Big Marathons Returning to Japan – The Foreigners magazine In tokyo
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Big Marathons Returning to Japan

Written by on November 12, 2021


Although the official new coronavirus case count 7-day average for the entire country of Japan has dropped below 200, about 1/5 that of New York City which hosted its marathon this past weekend, marathons as far away as the Mar. 13, 2022 Shizuoka Marathon are still citing pandemic risks and announcing fresh cancelations. Despite that, some of Japan’s marathons have bucked the trend of timidity and are bringing large-scale races back.

The Oct. 31 Kanazawa Marathon was the first, with 9,457 finishers and winning times of 2:17:03 by Junichi Ushiyama and an excellent 2:35:52 PB by 47-year-old Mai Fujisawa
On the Nov. 3 public holiday, the Gunma Marathon in Maebashi returned for its 31st running. 3,408 people finished, Taku Fujiwara winning the men’s race in 2:23:14 and Tomomi Sawahata winning for the fifth time in a course record 2:37:02.
The same day as New York, 8,880 people finished the 6th edition of the Toyama Marathon within its 7-hour limit. Hiroki Sugawa won the men’s race for the second time in 2:19:53, while Mitsuko Hirose, like Kanazawa winner Fujisawa 47 years old, scored a third win in the women’s race in 2:44:32.
Also Sunday, the Shimonoseki Kaikyo Marathon in Yamaguchi, the first of them to announce that it would go ahead for sure, held its 15th running, with a total of 4,308 people finishing. Keiichiro Tomomori set a course record 2:22:21 to win the men’s race, with Chika Yokota winning the women’s race for the third time in 2:49:25. Off a 1:24:17 first half 63-year-old Mariko Yugeta, the first woman 60 or older to break 3 hours in the marathon, ran 3:01:17, taking 6:31 off the previous single-age record.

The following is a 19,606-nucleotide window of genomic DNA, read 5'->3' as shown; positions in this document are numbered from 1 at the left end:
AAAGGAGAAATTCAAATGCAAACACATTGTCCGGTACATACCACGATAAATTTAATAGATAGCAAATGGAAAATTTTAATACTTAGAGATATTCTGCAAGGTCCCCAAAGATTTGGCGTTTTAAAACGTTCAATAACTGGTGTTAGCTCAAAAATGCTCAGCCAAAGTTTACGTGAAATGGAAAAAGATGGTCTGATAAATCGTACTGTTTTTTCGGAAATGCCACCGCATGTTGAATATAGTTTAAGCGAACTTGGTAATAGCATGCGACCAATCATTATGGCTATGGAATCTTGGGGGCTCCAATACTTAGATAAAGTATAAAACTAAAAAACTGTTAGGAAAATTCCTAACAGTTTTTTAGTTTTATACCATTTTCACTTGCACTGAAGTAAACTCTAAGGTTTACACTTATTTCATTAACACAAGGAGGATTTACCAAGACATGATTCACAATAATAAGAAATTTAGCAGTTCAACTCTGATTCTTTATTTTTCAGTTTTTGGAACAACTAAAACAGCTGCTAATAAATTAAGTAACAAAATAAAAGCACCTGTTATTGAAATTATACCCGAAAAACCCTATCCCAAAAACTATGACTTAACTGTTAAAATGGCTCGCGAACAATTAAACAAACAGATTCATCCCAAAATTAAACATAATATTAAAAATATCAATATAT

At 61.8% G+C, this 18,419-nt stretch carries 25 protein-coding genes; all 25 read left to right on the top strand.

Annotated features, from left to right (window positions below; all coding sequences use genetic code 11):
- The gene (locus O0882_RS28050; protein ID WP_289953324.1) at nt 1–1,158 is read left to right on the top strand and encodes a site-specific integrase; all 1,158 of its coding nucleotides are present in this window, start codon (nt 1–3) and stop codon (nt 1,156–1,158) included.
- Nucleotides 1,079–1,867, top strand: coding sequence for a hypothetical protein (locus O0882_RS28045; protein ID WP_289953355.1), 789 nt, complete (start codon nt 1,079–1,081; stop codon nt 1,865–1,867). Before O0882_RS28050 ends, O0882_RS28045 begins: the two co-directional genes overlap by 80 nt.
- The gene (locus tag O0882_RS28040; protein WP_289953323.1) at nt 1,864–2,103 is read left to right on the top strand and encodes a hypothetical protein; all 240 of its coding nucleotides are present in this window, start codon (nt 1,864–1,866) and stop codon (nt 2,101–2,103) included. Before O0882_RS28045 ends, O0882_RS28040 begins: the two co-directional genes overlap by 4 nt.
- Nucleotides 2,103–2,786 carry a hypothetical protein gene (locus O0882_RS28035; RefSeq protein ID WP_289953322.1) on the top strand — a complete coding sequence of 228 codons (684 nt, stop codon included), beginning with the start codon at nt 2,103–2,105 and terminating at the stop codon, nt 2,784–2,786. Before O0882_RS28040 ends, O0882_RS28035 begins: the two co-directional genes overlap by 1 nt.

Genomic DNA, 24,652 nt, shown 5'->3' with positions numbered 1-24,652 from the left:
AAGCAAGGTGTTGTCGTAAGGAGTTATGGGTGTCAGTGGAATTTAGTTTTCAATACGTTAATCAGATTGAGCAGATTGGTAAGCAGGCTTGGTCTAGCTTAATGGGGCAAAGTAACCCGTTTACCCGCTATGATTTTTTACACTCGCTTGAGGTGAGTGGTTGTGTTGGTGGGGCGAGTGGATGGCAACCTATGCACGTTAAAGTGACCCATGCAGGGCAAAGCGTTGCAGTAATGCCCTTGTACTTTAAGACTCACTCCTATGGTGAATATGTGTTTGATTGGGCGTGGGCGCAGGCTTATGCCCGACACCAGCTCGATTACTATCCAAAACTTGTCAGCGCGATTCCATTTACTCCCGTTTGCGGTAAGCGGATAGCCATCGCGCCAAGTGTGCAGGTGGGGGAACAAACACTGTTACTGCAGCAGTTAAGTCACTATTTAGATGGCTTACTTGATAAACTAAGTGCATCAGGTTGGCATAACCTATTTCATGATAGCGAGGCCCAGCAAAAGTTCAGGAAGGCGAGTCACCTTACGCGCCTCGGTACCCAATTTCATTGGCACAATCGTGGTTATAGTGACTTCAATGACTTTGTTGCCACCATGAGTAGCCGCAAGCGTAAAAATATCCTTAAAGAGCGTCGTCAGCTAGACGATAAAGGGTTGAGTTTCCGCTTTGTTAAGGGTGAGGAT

Since the mass-participation Tokyo Marathon launched in 2007 Japan has seen a massive boom in both the number of people running and the number of new marathons in almost every mid- to large-sized city. One effect of the pandemic that we might be in the process of seeing is exposure of the fact that this might have been a bubble to some extent. Local politics and sponsor issues factor heavily in a race’s decision to go ahead, but one other aspect that seems to be coming to light is which races are being put on by people who really have a passion for what they’re doing and which were simply economic vehicles or a result of the social pressure of every other city on the map having a big marathon. Some of these races will thrive, but it won’t be a surprise to see many never come back.

© 2021 Brett Larner, all rights reserved



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